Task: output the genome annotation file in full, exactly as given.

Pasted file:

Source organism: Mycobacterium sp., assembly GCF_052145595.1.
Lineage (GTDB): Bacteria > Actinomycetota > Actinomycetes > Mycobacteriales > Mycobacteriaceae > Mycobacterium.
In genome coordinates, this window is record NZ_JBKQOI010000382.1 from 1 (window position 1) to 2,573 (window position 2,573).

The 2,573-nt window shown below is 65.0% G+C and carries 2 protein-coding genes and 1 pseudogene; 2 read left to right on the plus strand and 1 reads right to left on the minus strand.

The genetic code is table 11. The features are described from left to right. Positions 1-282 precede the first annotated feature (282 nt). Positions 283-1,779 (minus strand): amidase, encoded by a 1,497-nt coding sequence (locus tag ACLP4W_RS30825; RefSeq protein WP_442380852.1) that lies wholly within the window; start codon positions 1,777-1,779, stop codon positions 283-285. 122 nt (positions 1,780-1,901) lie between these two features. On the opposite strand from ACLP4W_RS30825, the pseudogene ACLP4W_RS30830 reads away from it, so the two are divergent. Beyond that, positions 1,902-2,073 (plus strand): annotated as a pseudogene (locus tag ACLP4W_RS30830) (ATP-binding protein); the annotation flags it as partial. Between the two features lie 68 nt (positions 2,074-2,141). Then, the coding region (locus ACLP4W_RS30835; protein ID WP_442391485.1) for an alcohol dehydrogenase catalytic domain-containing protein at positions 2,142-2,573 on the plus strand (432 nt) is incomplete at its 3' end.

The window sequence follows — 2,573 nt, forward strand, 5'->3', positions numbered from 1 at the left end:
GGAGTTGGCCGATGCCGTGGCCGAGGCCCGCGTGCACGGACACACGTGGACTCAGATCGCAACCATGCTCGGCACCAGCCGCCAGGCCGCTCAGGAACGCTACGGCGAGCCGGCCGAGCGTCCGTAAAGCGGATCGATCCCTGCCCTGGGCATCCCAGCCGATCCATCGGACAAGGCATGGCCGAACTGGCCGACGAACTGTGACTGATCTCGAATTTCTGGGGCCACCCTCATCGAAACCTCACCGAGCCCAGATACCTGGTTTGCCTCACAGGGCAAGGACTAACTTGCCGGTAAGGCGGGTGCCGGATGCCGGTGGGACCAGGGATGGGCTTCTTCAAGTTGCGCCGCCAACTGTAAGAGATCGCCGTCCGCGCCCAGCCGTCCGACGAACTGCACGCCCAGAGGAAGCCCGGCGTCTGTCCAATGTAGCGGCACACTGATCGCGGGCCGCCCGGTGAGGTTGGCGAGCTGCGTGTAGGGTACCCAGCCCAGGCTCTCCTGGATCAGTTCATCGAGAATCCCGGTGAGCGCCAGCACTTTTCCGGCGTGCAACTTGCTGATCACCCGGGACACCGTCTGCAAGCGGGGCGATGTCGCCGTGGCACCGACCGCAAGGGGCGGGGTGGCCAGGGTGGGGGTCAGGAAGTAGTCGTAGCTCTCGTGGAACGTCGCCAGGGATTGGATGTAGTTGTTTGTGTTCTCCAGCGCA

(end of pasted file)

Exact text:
Source organism: Mycobacterium sp., assembly GCF_052145595.1.
Lineage (GTDB): Bacteria > Actinomycetota > Actinomycetes > Mycobacteriales > Mycobacteriaceae > Mycobacterium.
In genome coordinates, this window is record NZ_JBKQOI010000382.1 from 1 (window position 1) to 2,573 (window position 2,573).

The 2,573-nt window shown below is 65.0% G+C and carries 2 protein-coding genes and 1 pseudogene; 2 read left to right on the plus strand and 1 reads right to left on the minus strand.

The genetic code is table 11. The features are described from left to right. Positions 1-282 precede the first annotated feature (282 nt). Positions 283-1,779 (minus strand): amidase, encoded by a 1,497-nt coding sequence (locus tag ACLP4W_RS30825; RefSeq protein WP_442380852.1) that lies wholly within the window; start codon positions 1,777-1,779, stop codon positions 283-285. 122 nt (positions 1,780-1,901) lie between these two features. On the opposite strand from ACLP4W_RS30825, the pseudogene ACLP4W_RS30830 reads away from it, so the two are divergent. Beyond that, positions 1,902-2,073 (plus strand): annotated as a pseudogene (locus tag ACLP4W_RS30830) (ATP-binding protein); the annotation flags it as partial. Between the two features lie 68 nt (positions 2,074-2,141). Then, the coding region (locus ACLP4W_RS30835; protein ID WP_442391485.1) for an alcohol dehydrogenase catalytic domain-containing protein at positions 2,142-2,573 on the plus strand (432 nt) is incomplete at its 3' end.

The window sequence follows — 2,573 nt, forward strand, 5'->3', positions numbered from 1 at the left end:
GGAGTTGGCCGATGCCGTGGCCGAGGCCCGCGTGCACGGACACACGTGGACTCAGATCGCAACCATGCTCGGCACCAGCCGCCAGGCCGCTCAGGAACGCTACGGCGAGCCGGCCGAGCGTCCGTAAAGCGGATCGATCCCTGCCCTGGGCATCCCAGCCGATCCATCGGACAAGGCATGGCCGAACTGGCCGACGAACTGTGACTGATCTCGAATTTCTGGGGCCACCCTCATCGAAACCTCACCGAGCCCAGATACCTGGTTTGCCTCACAGGGCAAGGACTAACTTGCCGGTAAGGCGGGTGCCGGATGCCGGTGGGACCAGGGATGGGCTTCTTCAAGTTGCGCCGCCAACTGTAAGAGATCGCCGTCCGCGCCCAGCCGTCCGACGAACTGCACGCCCAGAGGAAGCCCGGCGTCTGTCCAATGTAGCGGCACACTGATCGCGGGCCGCCCGGTGAGGTTGGCGAGCTGCGTGTAGGGTACCCAGCCCAGGCTCTCCTGGATCAGTTCATCGAGAATCCCGGTGAGCGCCAGCACTTTTCCGGCGTGCAACTTGCTGATCACCCGGGACACCGTCTGCAAGCGGGGCGATGTCGCCGTGGCACCGACCGCAAGGGGCGGGGTGGCCAGGGTGGGGGTCAGGAAGTAGTCGTAGCTCTCGTGGAACGTCGCCAGGGATTGGATGTAGTTGTTTGTGTTCTCCAGCGCA